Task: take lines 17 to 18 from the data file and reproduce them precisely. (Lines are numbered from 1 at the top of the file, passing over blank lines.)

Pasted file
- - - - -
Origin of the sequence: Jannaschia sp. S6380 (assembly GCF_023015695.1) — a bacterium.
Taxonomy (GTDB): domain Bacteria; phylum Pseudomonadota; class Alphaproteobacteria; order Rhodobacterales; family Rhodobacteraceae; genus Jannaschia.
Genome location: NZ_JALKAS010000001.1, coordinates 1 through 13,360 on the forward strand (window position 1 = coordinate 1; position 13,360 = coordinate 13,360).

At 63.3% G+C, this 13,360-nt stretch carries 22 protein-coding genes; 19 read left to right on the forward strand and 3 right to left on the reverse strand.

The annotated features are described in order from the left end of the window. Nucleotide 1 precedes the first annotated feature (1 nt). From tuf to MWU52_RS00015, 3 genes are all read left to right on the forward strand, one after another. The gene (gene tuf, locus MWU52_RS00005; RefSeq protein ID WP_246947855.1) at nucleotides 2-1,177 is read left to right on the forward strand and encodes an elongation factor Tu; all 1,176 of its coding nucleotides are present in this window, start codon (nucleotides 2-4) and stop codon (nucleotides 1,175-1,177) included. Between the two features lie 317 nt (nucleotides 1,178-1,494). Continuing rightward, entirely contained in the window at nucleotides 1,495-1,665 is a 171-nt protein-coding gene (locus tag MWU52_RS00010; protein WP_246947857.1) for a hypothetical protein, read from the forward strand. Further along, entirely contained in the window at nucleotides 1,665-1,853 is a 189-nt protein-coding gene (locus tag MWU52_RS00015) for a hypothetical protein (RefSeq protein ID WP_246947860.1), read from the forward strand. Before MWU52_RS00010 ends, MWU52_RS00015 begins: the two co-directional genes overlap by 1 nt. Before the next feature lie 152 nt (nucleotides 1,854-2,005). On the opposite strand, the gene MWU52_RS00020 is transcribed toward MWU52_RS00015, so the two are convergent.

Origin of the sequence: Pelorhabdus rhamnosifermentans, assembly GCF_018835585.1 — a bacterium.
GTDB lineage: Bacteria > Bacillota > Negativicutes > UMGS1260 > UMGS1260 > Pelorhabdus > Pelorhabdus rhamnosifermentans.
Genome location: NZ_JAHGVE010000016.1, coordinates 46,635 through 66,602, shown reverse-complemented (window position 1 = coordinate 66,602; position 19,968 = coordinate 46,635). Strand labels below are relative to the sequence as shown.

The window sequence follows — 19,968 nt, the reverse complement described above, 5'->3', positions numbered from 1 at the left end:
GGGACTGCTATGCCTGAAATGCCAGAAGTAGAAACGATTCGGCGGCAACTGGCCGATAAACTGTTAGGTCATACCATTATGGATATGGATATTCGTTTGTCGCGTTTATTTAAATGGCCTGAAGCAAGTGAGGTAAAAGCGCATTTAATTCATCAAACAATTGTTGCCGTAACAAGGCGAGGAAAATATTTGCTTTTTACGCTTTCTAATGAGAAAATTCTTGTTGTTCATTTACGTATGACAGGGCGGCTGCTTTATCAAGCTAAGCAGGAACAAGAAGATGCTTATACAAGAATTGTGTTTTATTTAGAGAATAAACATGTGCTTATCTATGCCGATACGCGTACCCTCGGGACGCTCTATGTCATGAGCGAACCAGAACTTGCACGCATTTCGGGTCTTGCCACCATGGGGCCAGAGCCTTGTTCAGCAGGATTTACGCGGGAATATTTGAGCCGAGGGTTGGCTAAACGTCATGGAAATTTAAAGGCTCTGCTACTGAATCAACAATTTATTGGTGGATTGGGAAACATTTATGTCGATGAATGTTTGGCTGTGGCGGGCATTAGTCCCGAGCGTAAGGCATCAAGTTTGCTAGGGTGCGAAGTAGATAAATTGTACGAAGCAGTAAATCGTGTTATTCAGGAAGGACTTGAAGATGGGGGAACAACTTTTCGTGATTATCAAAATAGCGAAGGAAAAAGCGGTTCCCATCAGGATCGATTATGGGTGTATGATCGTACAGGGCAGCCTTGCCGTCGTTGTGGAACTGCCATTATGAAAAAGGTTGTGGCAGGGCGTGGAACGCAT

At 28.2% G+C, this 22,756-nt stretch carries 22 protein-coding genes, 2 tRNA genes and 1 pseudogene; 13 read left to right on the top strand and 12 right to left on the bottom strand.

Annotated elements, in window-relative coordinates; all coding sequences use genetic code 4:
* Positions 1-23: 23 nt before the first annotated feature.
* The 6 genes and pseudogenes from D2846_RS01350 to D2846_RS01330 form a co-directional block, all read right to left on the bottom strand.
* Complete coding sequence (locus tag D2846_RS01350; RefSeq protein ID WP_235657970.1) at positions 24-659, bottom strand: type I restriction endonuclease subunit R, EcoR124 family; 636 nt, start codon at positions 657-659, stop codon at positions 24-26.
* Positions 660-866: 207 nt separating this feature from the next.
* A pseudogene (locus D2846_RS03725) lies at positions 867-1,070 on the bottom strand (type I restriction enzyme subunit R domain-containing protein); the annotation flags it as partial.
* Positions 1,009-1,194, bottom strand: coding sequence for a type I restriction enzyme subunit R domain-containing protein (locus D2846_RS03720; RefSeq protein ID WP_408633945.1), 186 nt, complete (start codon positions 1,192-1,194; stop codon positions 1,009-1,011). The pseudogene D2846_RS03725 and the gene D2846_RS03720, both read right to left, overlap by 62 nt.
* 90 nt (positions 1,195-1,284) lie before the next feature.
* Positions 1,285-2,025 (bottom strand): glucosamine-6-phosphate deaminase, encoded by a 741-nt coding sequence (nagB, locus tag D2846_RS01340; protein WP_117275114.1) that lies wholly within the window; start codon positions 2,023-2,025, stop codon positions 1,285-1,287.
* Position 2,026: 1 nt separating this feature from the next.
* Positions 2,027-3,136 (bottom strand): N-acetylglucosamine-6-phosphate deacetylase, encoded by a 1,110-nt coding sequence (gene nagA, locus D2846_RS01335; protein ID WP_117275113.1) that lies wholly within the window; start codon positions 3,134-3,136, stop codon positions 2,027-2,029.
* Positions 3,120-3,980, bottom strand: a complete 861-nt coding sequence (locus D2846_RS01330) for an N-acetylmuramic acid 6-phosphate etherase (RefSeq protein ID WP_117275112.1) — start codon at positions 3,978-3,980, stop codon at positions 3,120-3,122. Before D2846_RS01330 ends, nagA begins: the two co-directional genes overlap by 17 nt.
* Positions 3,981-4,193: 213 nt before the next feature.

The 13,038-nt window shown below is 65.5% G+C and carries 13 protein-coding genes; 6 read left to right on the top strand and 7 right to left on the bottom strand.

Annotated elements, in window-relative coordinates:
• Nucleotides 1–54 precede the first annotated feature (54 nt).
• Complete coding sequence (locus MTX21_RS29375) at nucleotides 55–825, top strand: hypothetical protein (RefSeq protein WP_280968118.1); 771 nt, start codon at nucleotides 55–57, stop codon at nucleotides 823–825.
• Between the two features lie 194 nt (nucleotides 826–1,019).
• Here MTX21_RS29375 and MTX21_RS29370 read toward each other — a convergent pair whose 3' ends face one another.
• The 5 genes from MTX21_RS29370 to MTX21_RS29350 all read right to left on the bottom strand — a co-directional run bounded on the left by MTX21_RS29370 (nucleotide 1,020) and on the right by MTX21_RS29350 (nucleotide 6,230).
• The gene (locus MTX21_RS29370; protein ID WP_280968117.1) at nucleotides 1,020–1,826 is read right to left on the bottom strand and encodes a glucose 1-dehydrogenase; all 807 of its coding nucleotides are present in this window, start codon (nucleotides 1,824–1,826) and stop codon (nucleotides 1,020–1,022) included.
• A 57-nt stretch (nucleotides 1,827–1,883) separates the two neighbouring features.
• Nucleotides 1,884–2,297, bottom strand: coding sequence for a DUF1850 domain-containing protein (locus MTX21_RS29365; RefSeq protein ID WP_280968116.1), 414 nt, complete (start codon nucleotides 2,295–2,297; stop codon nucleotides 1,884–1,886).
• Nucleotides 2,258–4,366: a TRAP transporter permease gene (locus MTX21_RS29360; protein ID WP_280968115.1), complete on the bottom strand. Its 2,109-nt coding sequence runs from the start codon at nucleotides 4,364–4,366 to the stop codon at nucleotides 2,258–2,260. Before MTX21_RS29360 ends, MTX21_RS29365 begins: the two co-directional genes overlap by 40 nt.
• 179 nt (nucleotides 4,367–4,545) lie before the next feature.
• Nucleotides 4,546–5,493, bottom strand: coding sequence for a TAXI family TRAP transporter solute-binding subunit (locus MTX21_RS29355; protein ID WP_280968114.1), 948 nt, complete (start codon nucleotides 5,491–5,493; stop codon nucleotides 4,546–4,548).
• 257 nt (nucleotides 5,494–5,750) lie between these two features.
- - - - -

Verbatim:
* A pseudogene (locus D2846_RS03725) lies at positions 867-1,070 on the bottom strand (type I restriction enzyme subunit R domain-containing protein); the annotation flags it as partial.
* Positions 1,009-1,194, bottom strand: coding sequence for a type I restriction enzyme subunit R domain-containing protein (locus D2846_RS03720; RefSeq protein ID WP_408633945.1), 186 nt, complete (start codon positions 1,192-1,194; stop codon positions 1,009-1,011). The pseudogene D2846_RS03725 and the gene D2846_RS03720, both read right to left, overlap by 62 nt.